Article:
The effort to bring back the maternity ward at North Central Bronx Hospital has gotten a boost in the form of City Council funds.
Councilman Ritchie Torres announced that $600,000 was secured to assist the reopening of the labor and delivery unit at a press conference at the Norwood hospital on Wed. July 2. The allocation will fund part of a $2 million renovation to update the ward.
Torres, whose adjacent district is served by the hospital, has put pressure on the NYC Health and Hospitals Corporation since the unit closed last August, and led the effort to secure the funds in the City Council budget.
But Torres is just one of many who have worked to bring the services back to North Central Bronx.
“Above all I want to thank the community, the labor unions, the community activists, the mothers who were served here at NCBH who have worked hard to reopen it,” he said. “It was your righteous outcry, it was your grassroots organizing that made this happen.”
After NCBH abruptly suspended labor and delivery services in 2013 due to staffing shortages, community advocates pressed hospital officials to reopen, and to involve the community in the process. In the past several months, the hospital has help public forums and met with the activists to assure them of plans to reopen in the fall.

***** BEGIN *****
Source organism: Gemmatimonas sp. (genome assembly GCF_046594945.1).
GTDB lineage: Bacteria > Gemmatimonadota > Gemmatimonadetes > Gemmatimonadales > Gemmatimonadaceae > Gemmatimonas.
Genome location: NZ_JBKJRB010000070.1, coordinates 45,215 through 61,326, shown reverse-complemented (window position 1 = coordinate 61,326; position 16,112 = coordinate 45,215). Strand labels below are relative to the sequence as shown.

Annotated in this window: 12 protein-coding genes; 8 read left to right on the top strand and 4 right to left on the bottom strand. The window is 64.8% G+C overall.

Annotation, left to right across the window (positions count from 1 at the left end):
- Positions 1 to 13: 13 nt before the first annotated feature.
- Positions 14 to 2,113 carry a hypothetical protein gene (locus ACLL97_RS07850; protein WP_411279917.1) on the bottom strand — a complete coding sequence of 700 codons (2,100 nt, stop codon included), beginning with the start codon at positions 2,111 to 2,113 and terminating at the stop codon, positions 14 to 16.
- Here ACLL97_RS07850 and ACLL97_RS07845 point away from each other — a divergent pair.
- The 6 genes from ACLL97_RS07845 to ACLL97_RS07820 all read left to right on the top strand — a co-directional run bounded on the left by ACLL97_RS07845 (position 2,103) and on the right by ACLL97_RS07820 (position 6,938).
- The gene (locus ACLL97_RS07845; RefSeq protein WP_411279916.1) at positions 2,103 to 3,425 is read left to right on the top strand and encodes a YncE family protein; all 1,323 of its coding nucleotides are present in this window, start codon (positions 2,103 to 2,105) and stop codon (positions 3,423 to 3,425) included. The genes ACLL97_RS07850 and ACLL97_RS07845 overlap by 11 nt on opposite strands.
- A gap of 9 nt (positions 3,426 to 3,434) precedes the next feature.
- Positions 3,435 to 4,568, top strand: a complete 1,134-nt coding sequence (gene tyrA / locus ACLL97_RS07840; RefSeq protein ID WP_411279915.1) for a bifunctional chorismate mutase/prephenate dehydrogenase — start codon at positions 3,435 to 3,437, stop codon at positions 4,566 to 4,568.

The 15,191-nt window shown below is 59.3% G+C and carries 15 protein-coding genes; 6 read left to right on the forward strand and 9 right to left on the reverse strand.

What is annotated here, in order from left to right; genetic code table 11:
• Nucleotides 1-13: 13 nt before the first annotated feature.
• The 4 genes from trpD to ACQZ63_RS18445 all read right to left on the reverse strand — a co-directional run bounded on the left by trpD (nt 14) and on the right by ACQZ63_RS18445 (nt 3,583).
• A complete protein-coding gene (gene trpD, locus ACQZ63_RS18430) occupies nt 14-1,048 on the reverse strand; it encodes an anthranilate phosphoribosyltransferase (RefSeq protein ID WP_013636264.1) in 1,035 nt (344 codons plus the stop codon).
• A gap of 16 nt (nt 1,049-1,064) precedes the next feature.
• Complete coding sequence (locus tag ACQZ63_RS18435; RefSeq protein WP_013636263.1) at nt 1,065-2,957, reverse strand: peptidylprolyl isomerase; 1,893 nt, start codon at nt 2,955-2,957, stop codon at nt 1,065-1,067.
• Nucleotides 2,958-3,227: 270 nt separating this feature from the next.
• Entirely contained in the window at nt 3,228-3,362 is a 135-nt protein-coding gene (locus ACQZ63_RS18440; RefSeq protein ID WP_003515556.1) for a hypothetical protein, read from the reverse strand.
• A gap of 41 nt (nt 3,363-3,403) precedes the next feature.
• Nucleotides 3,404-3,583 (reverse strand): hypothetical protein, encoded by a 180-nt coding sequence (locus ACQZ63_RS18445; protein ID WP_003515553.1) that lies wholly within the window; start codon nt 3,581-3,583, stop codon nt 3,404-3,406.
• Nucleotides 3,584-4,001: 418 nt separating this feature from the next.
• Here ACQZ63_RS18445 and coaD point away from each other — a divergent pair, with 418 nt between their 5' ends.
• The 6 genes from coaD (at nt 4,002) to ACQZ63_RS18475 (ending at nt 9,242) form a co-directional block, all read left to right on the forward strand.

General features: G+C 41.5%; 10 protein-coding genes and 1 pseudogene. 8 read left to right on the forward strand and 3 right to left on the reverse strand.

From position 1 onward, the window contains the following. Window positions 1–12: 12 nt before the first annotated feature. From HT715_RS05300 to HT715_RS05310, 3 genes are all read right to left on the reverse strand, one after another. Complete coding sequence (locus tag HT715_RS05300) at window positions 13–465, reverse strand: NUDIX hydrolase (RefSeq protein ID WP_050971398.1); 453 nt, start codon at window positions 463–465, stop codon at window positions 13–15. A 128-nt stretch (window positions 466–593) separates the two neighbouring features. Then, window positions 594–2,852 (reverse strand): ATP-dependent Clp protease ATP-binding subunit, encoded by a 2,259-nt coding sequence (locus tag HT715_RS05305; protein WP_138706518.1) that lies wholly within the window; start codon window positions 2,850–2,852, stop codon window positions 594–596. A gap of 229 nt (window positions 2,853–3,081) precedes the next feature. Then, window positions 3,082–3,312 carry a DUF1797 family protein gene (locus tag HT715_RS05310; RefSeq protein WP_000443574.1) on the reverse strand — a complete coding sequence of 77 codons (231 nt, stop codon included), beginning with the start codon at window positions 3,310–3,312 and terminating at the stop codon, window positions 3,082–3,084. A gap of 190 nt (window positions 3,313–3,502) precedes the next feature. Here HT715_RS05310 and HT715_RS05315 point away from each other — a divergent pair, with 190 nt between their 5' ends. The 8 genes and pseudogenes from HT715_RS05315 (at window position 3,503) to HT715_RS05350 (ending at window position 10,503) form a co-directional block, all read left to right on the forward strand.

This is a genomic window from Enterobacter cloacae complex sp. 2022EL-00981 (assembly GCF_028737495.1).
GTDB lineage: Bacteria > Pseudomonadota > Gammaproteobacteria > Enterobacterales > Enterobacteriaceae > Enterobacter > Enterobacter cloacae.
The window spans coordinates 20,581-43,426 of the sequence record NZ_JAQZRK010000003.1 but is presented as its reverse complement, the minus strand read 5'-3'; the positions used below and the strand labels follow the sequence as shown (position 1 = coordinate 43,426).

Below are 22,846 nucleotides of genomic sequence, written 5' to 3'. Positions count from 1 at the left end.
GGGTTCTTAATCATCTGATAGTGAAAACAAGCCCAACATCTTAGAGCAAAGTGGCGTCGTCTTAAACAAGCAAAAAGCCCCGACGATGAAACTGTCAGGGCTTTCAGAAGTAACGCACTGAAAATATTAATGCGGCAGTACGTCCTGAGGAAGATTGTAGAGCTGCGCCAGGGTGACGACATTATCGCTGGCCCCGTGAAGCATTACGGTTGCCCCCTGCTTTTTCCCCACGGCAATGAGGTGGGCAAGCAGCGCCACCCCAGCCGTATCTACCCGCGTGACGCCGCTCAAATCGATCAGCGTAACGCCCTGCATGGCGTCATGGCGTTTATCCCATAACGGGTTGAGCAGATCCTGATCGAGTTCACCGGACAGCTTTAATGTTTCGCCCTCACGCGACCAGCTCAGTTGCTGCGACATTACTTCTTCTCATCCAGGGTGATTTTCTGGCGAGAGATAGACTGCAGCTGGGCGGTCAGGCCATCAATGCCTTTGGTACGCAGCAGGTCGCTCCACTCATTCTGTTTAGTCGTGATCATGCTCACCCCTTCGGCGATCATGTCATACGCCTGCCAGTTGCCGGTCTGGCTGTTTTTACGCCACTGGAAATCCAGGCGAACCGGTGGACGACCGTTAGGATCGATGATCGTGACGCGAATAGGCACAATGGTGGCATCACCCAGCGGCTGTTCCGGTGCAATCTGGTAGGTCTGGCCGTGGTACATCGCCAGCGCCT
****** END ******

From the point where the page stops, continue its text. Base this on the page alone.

“I want to thank HHC for seriously engaging the community, listening to the community, and putting together a serious plan to not only reopen the center, but staff it with senior-level professionals who will offer a higher level of care than we had before,” said Torres.
At the last public forum in June, officials announced a target date of Sept. 22 for a state inspection.
So far, progress is on schedule to meet that goal, said Hannah Nelson, a spokesperson for NCBH.
All of the nurses for the ward have been hired, she said, and they’re in the process of being trained at a higher level than before. Almost all of the doctors have been hired as well, and she said the head of the department is confident the unit will have the staff it needs to open in the fall.
The $2 million renovations will be also executed on a tight schedule to meet the goal, Nelson said, and they include an upgraded nurses’ station, a patient-nurse communication system, and new operational lights for the older ward.
“Systems and technology have all changed a lot over the years,” she said.
The flooring, lights, and paint-work are also being redone, among other improvements.
“It’ll have a new look, and it’ll give it a really nice feeling,” said Nelson.